Arthur J. Villasanta – Fourth Estate Contributor
Hawthorne, CA, United States (4E) – The U.S. Federal Communications Commission (FCC) recently granted SpaceX a license to operate a super constellation of broadband internet satellites that will eventually number 12,000 — the largest satellite constellation in history under one operator.
The license is the first time the FCC has approved a U.S.-licensed low-Earth orbit (LEO) broadband satellite service. SpaceX has named this mammoth constellation “Starlink” and expects more than $30 billion in revenue from 40 million subscribers for this service by 2025.
“With this action, the Commission takes another step to increase high-speed broadband availability and competition in the United States,” said the FCC said in a statement. SpaceX is slated to start launching operational satellites for the network starting 2019.
“We appreciate the FCC’s thorough review and approval of SpaceX’s constellation license,” said Gwynne Shotwell, SpaceX’s president and chief operating officer. “Although we still have much to do with this complex undertaking, this is an important step toward SpaceX building a next-generation satellite network that can link the globe with reliable and affordable broadband service, especially reaching those who are not yet connected.”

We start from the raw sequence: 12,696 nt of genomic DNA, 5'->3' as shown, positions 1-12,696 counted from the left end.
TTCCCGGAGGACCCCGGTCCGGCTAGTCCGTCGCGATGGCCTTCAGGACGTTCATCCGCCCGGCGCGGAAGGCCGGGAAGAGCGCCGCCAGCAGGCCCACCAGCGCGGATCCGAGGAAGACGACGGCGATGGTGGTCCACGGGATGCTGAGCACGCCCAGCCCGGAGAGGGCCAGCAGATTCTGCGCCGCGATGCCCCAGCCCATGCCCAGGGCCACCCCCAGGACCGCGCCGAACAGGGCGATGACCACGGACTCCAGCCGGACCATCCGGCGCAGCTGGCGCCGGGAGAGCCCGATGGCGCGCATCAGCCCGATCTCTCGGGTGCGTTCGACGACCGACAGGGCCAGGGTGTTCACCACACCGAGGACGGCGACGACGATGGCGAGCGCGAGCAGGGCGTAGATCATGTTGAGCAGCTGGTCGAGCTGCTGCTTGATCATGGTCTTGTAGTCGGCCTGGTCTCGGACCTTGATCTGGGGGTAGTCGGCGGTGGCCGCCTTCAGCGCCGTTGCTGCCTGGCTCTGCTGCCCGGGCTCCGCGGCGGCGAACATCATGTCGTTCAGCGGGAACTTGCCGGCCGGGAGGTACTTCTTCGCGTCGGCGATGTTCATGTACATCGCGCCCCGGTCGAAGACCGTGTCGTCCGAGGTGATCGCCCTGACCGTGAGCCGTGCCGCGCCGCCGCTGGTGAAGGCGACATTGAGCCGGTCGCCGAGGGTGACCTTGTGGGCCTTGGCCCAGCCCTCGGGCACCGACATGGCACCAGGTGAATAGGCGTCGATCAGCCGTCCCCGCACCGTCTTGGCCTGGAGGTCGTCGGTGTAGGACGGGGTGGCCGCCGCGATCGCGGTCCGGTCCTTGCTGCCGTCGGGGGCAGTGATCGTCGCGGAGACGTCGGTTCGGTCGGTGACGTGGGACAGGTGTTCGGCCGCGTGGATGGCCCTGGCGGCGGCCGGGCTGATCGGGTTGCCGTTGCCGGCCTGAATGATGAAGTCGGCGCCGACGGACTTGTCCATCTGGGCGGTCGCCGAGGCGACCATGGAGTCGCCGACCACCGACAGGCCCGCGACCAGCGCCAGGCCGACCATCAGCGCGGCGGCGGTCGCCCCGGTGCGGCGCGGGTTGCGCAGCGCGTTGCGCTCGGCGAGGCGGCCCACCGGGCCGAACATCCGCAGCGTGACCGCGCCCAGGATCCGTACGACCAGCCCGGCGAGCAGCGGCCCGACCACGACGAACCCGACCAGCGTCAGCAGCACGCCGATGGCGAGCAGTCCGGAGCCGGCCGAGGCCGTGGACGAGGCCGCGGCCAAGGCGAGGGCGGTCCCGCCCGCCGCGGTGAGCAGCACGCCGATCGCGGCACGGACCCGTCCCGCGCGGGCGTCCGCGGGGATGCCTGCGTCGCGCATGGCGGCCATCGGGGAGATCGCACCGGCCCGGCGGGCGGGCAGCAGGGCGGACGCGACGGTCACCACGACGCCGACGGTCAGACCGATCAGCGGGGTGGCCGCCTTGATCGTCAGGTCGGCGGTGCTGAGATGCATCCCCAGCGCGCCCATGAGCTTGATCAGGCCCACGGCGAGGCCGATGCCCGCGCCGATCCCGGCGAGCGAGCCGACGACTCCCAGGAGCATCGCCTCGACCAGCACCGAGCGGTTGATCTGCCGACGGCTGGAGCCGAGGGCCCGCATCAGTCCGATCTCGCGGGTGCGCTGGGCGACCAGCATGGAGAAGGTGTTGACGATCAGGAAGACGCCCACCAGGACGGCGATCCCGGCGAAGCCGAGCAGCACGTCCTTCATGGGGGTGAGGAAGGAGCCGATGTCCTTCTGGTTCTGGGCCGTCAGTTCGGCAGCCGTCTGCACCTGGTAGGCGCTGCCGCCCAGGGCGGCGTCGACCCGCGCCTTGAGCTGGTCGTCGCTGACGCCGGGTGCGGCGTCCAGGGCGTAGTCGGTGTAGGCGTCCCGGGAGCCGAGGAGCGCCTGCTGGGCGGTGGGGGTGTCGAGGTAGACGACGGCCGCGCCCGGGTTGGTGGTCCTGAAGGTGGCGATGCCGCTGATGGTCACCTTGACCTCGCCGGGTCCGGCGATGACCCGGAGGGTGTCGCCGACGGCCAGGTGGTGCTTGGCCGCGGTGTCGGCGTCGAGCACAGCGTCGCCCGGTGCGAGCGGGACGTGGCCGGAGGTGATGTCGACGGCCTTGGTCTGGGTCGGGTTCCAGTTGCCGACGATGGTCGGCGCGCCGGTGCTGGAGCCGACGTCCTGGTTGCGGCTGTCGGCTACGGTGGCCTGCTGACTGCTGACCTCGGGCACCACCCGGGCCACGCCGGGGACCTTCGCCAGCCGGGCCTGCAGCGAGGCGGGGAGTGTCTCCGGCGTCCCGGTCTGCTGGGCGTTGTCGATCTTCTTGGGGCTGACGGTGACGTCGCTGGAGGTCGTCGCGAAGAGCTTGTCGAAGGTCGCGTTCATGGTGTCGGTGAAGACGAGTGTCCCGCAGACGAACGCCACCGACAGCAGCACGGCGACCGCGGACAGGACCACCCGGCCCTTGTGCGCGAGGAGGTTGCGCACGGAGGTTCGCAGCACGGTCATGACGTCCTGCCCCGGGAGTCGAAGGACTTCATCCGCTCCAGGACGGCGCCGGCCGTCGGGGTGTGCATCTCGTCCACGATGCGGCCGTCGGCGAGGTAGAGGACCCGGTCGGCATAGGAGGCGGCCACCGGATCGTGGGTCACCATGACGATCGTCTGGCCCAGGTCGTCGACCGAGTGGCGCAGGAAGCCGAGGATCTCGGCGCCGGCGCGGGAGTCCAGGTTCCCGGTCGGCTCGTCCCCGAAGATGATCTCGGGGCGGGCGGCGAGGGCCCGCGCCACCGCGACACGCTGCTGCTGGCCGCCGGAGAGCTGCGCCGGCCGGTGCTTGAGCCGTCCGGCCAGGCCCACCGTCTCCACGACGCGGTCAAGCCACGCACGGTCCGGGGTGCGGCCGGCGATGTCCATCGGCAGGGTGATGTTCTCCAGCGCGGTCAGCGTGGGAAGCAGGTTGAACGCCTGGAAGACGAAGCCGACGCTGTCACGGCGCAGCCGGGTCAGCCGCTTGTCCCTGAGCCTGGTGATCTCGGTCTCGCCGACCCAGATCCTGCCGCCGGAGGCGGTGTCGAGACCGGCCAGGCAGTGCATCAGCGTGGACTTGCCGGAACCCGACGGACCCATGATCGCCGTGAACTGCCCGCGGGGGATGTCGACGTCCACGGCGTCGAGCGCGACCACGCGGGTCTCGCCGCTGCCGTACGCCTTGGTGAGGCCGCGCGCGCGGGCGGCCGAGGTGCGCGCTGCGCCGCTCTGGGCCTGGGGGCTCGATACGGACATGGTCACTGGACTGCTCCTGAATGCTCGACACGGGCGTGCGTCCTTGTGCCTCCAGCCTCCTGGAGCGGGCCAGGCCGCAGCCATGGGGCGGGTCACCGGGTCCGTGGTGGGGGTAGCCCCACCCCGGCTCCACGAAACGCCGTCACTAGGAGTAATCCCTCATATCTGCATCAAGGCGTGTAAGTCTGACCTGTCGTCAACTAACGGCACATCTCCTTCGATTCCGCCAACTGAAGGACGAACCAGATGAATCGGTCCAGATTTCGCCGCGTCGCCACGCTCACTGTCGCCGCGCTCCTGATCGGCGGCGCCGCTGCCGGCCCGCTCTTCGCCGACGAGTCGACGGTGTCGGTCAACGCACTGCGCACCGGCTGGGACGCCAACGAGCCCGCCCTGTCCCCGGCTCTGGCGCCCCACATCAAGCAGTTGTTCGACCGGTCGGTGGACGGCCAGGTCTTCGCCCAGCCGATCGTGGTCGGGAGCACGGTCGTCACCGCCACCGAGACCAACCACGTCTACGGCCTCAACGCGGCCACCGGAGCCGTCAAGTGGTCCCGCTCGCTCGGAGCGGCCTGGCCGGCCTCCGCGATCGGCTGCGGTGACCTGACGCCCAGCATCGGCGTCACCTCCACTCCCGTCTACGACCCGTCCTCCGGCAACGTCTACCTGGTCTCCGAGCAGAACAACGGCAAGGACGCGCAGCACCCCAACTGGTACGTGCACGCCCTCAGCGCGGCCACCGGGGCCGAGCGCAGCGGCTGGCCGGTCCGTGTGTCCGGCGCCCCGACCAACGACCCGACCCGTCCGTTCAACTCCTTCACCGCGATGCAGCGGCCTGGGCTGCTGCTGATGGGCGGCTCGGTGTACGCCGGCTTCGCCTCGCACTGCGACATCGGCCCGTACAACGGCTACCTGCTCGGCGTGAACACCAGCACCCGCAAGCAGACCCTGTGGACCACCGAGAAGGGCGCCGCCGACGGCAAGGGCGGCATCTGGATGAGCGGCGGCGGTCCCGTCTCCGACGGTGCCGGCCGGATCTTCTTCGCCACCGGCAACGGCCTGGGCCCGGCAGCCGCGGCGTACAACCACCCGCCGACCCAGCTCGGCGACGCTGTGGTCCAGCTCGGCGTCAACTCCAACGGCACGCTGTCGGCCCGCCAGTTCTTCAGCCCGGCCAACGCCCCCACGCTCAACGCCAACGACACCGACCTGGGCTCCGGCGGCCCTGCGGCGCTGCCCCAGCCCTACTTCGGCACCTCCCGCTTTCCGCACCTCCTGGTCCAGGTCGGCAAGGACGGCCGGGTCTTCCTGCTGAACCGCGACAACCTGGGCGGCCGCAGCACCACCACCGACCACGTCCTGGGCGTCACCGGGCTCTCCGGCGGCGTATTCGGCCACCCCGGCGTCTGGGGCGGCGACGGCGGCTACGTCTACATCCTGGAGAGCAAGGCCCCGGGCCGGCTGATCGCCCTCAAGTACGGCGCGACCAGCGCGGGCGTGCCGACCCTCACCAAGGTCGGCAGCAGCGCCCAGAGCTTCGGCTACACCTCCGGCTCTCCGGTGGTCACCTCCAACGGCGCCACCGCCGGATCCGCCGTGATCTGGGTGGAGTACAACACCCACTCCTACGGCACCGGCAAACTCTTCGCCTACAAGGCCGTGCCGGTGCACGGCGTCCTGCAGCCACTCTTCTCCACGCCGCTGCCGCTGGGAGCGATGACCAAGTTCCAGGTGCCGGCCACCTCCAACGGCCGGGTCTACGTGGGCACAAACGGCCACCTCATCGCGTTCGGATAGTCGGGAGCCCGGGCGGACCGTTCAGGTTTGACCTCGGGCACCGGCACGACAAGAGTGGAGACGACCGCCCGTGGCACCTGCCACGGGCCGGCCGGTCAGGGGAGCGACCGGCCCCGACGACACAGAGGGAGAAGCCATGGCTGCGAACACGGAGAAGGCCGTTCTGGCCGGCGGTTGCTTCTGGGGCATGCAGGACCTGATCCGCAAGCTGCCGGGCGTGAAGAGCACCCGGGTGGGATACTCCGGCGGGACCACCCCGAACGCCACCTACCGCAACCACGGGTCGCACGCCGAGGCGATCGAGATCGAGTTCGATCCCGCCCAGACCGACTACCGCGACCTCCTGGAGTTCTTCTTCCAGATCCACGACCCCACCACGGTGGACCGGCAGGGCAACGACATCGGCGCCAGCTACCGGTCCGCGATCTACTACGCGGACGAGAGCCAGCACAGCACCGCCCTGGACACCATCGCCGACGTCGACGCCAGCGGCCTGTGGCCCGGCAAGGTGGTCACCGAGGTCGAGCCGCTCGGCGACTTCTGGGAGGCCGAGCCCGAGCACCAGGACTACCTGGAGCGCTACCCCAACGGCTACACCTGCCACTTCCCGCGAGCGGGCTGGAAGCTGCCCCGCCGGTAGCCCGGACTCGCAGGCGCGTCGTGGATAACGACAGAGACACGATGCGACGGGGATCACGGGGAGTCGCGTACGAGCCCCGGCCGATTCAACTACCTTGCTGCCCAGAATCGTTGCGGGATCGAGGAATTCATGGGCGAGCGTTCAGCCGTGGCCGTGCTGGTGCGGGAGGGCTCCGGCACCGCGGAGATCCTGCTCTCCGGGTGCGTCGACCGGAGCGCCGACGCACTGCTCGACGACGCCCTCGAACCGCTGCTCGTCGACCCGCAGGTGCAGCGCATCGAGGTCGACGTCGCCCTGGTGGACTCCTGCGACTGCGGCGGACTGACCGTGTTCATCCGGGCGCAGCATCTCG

FCC said the system proposed by SpaceX will use 4,425 satellites. It granted SpaceX the authority to use frequencies in the Ka (20/30 GHz) and Ku (11/14 GHz) bands. SpaceX founder Elon Musk said SpaceX planned to launch a satellite-internet business to help fund hims ambitious goal of building a city on Mars.
SpaceX in 2017 submitted regulatory filings to orbit some 12,000 satellites by the mid-2020s. Development of the Starlink satellites began in 2015, and prototype test-flight satellites were successfully launched last February 22. The first Starlink satellites should become operational by either 2019 or 2020.
Starlink satellites will belong to the smallsat-class, with a mass ranging from 100 kg to 500 kg. They will be placed in LEO orbits some 1,100 kilometers above the surface of the Earth. The satellites will employ optical inter-satellite links and phased array beam forming and digital processing technologies in the Ku- and Ka-band, and will utilize frequencies above 10,000 GHz.
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